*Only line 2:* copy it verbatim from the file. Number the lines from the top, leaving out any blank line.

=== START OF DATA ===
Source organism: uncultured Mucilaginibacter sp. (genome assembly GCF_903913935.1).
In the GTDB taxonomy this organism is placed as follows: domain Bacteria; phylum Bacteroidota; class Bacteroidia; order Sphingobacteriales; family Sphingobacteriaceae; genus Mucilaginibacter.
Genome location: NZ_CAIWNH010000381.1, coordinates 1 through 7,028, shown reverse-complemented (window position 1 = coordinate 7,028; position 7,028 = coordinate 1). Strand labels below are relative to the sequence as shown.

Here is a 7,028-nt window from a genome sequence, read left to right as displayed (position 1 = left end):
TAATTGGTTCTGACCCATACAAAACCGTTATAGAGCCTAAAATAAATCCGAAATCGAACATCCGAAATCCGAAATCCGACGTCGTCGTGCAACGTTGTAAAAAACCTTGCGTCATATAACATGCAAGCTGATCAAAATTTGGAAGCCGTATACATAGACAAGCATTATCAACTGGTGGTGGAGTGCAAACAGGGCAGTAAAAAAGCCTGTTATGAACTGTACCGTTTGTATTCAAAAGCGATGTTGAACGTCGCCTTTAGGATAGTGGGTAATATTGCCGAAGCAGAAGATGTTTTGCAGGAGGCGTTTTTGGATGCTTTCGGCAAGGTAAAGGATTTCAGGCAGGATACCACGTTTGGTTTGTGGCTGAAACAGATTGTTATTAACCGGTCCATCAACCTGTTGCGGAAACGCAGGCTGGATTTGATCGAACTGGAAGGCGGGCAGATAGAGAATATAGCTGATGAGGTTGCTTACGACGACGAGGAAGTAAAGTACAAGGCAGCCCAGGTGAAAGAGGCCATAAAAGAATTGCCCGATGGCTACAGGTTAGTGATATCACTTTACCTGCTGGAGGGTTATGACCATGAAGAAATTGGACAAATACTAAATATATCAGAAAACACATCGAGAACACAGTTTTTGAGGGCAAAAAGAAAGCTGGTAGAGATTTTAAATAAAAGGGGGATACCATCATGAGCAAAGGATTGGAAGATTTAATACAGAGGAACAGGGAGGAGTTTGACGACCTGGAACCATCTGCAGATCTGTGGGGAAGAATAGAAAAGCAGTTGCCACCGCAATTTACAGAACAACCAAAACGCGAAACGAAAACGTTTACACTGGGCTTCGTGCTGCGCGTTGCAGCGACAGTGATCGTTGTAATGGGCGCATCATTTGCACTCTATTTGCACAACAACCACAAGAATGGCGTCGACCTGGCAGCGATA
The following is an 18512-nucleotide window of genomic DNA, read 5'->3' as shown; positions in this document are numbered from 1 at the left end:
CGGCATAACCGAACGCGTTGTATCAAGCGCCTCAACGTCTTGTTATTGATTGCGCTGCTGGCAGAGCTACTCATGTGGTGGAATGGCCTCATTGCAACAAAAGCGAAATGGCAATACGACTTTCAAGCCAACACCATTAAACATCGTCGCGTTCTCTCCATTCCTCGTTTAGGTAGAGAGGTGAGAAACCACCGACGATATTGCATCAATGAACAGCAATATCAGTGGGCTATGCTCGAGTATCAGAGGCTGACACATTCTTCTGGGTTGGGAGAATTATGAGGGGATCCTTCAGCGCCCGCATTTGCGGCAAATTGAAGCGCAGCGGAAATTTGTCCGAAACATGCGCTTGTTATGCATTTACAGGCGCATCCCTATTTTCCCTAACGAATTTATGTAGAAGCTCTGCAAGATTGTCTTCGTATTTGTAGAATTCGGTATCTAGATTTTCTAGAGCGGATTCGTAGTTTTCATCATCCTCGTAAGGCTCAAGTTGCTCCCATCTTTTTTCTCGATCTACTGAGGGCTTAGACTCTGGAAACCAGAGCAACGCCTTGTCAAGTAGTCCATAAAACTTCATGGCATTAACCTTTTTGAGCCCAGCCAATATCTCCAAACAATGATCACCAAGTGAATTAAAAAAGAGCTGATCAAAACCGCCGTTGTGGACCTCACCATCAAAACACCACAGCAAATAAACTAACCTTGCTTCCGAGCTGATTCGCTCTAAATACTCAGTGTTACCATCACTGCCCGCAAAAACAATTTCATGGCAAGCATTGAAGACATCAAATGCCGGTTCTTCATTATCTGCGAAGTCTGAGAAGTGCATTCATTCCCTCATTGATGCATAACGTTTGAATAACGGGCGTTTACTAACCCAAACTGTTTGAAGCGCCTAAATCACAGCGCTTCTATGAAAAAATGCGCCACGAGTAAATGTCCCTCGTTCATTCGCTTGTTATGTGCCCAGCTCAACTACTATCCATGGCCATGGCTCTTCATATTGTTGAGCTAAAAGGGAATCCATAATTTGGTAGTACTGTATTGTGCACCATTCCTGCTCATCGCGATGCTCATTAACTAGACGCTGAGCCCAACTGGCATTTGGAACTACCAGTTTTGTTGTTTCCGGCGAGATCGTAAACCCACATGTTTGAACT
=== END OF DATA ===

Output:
In the GTDB taxonomy this organism is placed as follows: domain Bacteria; phylum Bacteroidota; class Bacteroidia; order Sphingobacteriales; family Sphingobacteriaceae; genus Mucilaginibacter.